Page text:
Over 17,000 New Mexicans barred from voting in the midterms, report shows

The state still removes the right for certain people carrying felony convictions, despite years of organizing on the issue

By: - October 27, 2022 5:00 am

People incarcerated in the Cook County jail check in prior to casting their ballots at a polling place set up for early voting on Oct. 17, 2020 in Chicago, Illinois. It was the first time that pretrial detainees in the jail had the opportunity to vote early in a general election. (Photo by Nuccio DiNuzzo / Getty Images)

The New Mexico prison system took 18 years of Kelly Garcia’s life.

Along with all the other inhumane conditions on the inside, Garcia includes the fact that people in prison here cannot vote in elections.

“My voice was muted for so many years,” she said. “I couldn’t vote at that time.”

When she was still behind the walls, she would use the prison telephone to convince her friends, parents and siblings on the outside to vote.

You’re weird, she said they would tell her, asking: Why are you all into politics when you’re in there? 

“It’s because these people are the ones that are affecting me and you,” Garcia recalled saying.

A report released Tuesday shows that thousands of New Mexicans are still being silenced by state law, which doesn’t allow people convicted of a felony to vote if they are out on parole or probation, or incarcerated past their release dates. And the state’s top election official will not commit to supporting extending the right to vote beyond the prison gates.

Some people with felony convictions can vote in New Mexico

People who’ve left jail or prison after their sentence is up — and who’ve completed their probation and parole — can re-register to vote in New Mexico, though this is widely misunderstood and often isn’t made clear during the process.

Researchers at The Sentencing Project found that 17,572 New Mexicans will be barred from voting in the midterm elections because of a past felony conviction. For context, if all of those people lived in one place, it would be the 10th most populous town in New Mexico.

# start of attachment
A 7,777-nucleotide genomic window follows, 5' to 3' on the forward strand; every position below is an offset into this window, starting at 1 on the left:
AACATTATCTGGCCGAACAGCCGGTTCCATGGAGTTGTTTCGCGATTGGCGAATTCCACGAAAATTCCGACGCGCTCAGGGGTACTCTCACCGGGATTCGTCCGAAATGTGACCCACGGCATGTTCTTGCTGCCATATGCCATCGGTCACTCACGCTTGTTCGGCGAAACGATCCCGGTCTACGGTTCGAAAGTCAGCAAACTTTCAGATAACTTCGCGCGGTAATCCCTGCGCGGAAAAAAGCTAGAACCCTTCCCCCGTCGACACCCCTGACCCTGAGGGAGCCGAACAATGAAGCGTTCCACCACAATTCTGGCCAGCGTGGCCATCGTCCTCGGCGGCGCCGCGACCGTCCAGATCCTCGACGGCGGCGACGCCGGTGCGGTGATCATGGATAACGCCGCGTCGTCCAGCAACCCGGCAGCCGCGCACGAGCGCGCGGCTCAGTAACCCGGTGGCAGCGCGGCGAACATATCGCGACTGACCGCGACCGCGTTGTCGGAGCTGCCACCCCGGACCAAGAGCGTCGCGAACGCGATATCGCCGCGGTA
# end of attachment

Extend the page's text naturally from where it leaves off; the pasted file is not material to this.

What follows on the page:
The researchers found 6,262 people in New Mexico who are incarcerated for a felony conviction in a prison or jail and are ineligible to vote, and another 11,311 who are ineligible to vote because they are on felony probation or parole. They reached these estimates using census data and their own modeling of prison releases and recidivism in every state in the U.S.

“It’s awful. It’s inhumane to not give people a voice,” Garcia said. “That’s another way of keeping people oppressed.”

Other states have found ways to restore voting rights for previously incarcerated individuals. New Mexico should follow suit.

– Cathryn McGill, New Mexico Black Leadership Council

Other advocates and the new research support her conclusion.

Black, Brown and Indigenous people are incarcerated at higher rates and therefore losing their right to vote more often, said Cathryn McGill, executive director and co-founder of New Mexico Black Leadership Council.

The Sentencing Project found that Black and Hispanic people are disproportionately impacted by disenfranchisement, in New Mexico and around the country.

A little over 1,000 — or 5.7% — of those disenfranchised in New Mexico are Black in a state that is 2.7% Black. 

Nearly 10,000 — or 56.6% — of those disenfranchised are Hispanic in a state that is 50.1% Hispanic.

This equates to roughly 3% of the voting eligible Black population and 2% of the voting eligible Hispanic population being ineligible to vote in New Mexico during the midterm elections.

“It is disheartening that once again, New Mexico finds itself in the minority and on the wrong side of equity,” McGill said. “While we never condone violence and criminal activity, once an individual has completed their sentencing, rights should be restored. Other states have found ways to restore voting rights for previously incarcerated individuals. New Mexico should follow suit.”

What is an ‘inalienable’ right?

A high-profile package in the most recent New Mexico legislative session known as the Voting Rights Act would have made it easier for formerly incarcerated people to participate in elections. It reached the state Senate but died thanks in part to a filibuster by a Republican lawmaker.